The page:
It is unsurprising that most people hate buying insurance. Not only the process is not the easiest, despite price comparison websites have made shopping around much faster, but also – and especially – most people will go through it with a niggling feeling that they are not fully understanding what they are letting themselves into. Whether it is choosing the right policy or selecting the right add-ons for their own needs, whether it’s understanding the exclusions in the small print or setting the right level of cover – most feel it is all a bit of a gamble.
And in the end, the biggest question is: will it actually pay out if I ever need to claim? The most dreadful thought is not about the risk of damaging your car or having a leak at home, but it is about having to go through the claim process. Claims are one of the few occasions when customers have to interact with their insurance provider, but often become horror stories of frustration and bad endings.
Several calls, endless questions, annoying procedures and forms to fill, police-like inspections and assessments, days upon days… during which you are made to feel guilty about having an issue, and even more guilty about trying to get your insurer to pay for the service they are meant to provide to you. Weeks during which you are keeping your fingers crossed that eventually they will agree to pay, and during which your life gets put on hold because there is nothing else you can do to make things faster… other than keep chasing them… while you still have no car, no water…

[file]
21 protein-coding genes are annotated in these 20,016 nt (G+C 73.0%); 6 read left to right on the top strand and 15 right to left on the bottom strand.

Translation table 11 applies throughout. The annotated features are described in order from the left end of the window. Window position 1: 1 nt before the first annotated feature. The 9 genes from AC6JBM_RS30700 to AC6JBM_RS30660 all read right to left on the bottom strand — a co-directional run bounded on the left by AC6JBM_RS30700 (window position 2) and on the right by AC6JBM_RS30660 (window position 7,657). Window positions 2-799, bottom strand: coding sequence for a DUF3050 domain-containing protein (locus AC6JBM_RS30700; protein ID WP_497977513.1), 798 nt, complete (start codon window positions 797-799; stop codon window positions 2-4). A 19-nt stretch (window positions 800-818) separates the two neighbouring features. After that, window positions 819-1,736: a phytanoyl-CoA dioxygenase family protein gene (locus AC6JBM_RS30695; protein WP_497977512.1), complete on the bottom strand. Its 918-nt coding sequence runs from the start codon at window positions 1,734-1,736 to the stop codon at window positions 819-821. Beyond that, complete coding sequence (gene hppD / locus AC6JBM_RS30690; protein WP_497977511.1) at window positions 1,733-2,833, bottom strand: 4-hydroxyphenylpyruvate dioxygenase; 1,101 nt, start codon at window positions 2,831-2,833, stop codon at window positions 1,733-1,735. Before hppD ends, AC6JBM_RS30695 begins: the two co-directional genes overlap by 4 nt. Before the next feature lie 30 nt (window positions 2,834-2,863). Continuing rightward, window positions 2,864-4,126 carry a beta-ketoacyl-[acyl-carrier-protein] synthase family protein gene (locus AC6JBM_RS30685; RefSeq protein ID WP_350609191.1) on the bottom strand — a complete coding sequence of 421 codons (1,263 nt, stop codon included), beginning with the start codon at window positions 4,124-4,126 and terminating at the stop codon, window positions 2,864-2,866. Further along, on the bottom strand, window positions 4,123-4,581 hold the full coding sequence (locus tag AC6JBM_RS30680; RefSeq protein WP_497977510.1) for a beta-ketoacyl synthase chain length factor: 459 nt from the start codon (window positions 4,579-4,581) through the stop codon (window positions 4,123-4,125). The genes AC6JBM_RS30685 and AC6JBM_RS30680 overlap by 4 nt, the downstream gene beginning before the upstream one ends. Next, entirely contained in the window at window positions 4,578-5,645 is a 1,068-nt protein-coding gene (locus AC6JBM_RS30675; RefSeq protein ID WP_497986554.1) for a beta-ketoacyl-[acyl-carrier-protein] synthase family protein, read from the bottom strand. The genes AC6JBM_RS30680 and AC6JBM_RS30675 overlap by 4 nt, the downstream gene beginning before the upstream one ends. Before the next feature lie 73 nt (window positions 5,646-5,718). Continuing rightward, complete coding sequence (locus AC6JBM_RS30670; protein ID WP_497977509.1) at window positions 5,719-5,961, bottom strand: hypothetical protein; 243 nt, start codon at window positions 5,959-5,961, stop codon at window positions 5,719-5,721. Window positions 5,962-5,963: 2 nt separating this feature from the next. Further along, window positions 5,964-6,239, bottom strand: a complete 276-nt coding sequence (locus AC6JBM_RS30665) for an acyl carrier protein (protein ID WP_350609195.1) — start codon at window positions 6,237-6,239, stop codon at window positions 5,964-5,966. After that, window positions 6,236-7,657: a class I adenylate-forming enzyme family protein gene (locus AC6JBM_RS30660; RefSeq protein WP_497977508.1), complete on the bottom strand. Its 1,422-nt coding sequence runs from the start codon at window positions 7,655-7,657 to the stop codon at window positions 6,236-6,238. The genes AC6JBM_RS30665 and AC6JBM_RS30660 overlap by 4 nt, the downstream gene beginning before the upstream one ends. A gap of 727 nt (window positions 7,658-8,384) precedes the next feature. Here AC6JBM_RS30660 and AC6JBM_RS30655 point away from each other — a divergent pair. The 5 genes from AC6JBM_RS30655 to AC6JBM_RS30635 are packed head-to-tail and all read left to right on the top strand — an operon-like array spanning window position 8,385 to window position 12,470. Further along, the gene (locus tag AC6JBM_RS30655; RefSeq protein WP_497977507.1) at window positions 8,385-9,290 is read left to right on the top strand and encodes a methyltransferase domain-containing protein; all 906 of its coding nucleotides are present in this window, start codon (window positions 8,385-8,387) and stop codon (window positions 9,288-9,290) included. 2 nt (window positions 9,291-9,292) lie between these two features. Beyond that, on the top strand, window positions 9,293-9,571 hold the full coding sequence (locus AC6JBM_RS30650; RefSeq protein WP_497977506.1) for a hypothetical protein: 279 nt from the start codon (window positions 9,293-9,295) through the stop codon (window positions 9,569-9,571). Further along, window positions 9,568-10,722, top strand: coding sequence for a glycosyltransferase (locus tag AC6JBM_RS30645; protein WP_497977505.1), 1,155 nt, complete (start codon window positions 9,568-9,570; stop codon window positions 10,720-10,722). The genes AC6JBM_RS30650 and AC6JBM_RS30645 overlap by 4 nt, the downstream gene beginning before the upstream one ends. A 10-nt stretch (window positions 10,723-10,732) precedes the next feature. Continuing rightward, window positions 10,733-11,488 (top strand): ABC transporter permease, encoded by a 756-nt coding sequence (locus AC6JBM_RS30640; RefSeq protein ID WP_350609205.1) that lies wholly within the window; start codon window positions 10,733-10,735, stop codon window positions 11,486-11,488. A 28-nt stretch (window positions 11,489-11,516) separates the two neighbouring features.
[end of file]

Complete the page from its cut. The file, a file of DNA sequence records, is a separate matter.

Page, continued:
And yet, getting to a positive decision is only the beginning of the actual claim process! You then have to go through all the repairs and settlement. More chasing, more waiting, more stress…
The good news is...
Not all Insurers are that bad, despite the sector bears that terrible reputation. Many have invested a lot of time and resources to improve the end-to-end claims journey – and indeed when I worked in the Direct Line Group, this was one of our biggest areas of priority. For all those Direct Line, Churchill, Privilege and GreenFlag customers out there, I am sure you have noticed massive improvements in the way your claims are being handled. And I am proud that Direct Line has been winning the award for Best Insurance Provider for customer experience in the UK since then – for a staggering 4 years in a row!
In the Insurance sector, customers buy on price or brand trust, but they stay for the customer experience – and especially they leave due to a bad experience. Claims are the biggest Moment of Truth and therefore key to customer retention and to building that brand trust. Make a claim process easy and effortless for the customer, and they will think many times before they leave you, even if they are tempted by others with the promise of lower prices. But let them down during a claim, and they are out at the next renewal! In fact, in DLG we proved that customers who were Promoters at the end of a claim renewed at a rate of 85%/90%, while persistency dropped to <30% for customers who scored 0-3.
Therefore, it is very important to deliver a good claims experience and avoid getting customers in that deeply dissatisfied area. This requires a combination of deep customer insight, clear customer journey design and effective transformation capabilities. Tactical and operational changes like better handler training and stronger supply chain management can help improve some aspects of the claim process. However, true claims transformation can only be achieved through strategic and technological changes, using an integrated combination of effective offline capabilities with digital capabilities, process automation, AI and connected technology solutions.
I believe that this type of transformation offers insurers a great opportunity to differentiate themselves in 3 ways:
1 – Engaging customers